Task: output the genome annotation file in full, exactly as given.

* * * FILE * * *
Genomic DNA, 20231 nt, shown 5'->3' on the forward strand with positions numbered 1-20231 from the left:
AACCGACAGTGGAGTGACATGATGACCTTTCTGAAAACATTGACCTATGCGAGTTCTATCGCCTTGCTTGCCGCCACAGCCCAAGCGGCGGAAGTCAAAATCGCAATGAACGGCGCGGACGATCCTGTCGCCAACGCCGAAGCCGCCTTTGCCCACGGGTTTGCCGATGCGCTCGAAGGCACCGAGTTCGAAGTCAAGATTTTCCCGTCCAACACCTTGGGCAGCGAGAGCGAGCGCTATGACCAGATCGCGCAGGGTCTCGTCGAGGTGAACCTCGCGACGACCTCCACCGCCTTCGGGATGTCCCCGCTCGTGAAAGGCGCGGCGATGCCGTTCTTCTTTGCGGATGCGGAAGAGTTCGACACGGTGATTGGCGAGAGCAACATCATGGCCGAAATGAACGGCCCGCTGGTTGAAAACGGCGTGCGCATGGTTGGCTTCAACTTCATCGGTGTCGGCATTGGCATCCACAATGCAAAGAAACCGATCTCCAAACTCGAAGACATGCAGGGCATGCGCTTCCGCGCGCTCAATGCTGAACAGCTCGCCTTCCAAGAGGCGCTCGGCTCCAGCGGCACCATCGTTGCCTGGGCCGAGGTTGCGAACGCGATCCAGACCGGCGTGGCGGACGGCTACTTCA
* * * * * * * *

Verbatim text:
Genomic DNA, 20231 nt, shown 5'->3' on the forward strand with positions numbered 1-20231 from the left:
AACCGACAGTGGAGTGACATGATGACCTTTCTGAAAACATTGACCTATGCGAGTTCTATCGCCTTGCTTGCCGCCACAGCCCAAGCGGCGGAAGTCAAAATCGCAATGAACGGCGCGGACGATCCTGTCGCCAACGCCGAAGCCGCCTTTGCCCACGGGTTTGCCGATGCGCTCGAAGGCACCGAGTTCGAAGTCAAGATTTTCCCGTCCAACACCTTGGGCAGCGAGAGCGAGCGCTATGACCAGATCGCGCAGGGTCTCGTCGAGGTGAACCTCGCGACGACCTCCACCGCCTTCGGGATGTCCCCGCTCGTGAAAGGCGCGGCGATGCCGTTCTTCTTTGCGGATGCGGAAGAGTTCGACACGGTGATTGGCGAGAGCAACATCATGGCCGAAATGAACGGCCCGCTGGTTGAAAACGGCGTGCGCATGGTTGGCTTCAACTTCATCGGTGTCGGCATTGGCATCCACAATGCAAAGAAACCGATCTCCAAACTCGAAGACATGCAGGGCATGCGCTTCCGCGCGCTCAATGCTGAACAGCTCGCCTTCCAAGAGGCGCTCGGCTCCAGCGGCACCATCGTTGCCTGGGCCGAGGTTGCGAACGCGATCCAGACCGGCGTGGCGGACGGCTACTTCA